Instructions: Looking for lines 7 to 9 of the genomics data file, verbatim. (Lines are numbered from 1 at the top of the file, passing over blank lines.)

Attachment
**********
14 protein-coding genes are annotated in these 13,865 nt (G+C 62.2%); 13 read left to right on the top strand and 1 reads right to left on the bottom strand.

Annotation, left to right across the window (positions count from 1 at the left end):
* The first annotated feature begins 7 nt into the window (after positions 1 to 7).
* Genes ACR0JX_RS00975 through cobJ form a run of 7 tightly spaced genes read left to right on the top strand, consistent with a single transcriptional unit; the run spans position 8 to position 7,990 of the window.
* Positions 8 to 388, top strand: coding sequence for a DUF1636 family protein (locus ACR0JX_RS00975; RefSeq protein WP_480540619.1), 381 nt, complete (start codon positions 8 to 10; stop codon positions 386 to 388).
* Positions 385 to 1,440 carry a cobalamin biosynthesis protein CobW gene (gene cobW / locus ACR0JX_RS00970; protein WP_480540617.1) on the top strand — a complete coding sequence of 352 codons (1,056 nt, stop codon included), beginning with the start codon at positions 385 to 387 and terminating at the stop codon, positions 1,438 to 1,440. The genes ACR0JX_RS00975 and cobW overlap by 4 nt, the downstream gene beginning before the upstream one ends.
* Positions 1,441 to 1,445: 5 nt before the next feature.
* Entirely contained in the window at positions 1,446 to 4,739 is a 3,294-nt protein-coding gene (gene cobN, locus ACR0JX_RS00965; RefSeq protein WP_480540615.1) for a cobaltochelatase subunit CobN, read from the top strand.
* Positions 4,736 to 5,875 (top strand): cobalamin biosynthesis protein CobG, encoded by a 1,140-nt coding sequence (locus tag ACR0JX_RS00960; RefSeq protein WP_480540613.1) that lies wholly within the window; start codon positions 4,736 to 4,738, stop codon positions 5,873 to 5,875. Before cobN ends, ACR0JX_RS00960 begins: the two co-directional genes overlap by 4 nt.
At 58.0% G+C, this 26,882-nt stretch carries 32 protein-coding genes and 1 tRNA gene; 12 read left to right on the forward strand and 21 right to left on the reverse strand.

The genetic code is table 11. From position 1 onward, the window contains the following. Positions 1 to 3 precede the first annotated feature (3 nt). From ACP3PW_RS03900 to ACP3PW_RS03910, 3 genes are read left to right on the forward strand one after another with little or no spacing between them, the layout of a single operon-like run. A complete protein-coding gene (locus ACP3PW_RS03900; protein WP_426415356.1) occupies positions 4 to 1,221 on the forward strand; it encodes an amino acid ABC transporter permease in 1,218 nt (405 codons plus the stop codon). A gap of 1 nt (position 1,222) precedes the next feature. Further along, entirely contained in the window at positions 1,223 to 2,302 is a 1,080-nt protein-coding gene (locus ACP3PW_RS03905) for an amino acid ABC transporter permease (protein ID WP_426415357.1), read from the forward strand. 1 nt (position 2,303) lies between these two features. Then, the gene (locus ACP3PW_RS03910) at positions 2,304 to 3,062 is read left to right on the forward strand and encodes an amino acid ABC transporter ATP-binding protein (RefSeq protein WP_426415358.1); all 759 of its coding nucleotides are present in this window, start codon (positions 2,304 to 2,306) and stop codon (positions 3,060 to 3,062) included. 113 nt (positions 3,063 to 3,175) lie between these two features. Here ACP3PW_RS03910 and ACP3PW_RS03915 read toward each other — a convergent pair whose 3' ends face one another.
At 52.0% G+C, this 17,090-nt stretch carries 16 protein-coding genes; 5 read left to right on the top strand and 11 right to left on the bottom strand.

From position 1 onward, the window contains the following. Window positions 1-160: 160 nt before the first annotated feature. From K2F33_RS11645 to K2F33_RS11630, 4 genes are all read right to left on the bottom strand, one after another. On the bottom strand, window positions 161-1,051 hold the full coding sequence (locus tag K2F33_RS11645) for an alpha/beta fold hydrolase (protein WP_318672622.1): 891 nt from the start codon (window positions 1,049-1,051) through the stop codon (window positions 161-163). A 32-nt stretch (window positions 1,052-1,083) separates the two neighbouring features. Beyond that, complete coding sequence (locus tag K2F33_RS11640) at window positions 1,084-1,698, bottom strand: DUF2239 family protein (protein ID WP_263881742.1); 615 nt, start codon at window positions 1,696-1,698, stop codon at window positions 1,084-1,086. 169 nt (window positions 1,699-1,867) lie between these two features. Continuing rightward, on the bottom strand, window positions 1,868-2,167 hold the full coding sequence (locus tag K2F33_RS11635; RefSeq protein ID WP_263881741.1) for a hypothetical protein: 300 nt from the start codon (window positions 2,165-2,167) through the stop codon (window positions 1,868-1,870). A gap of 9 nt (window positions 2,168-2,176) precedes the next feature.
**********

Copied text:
* Positions 1,441 to 1,445: 5 nt before the next feature.
* Entirely contained in the window at positions 1,446 to 4,739 is a 3,294-nt protein-coding gene (gene cobN, locus ACR0JX_RS00965; RefSeq protein WP_480540615.1) for a cobaltochelatase subunit CobN, read from the top strand.
* Positions 4,736 to 5,875 (top strand): cobalamin biosynthesis protein CobG, encoded by a 1,140-nt coding sequence (locus tag ACR0JX_RS00960; RefSeq protein WP_480540613.1) that lies wholly within the window; start codon positions 4,736 to 4,738, stop codon positions 5,873 to 5,875. Before cobN ends, ACR0JX_RS00960 begins: the two co-directional genes overlap by 4 nt.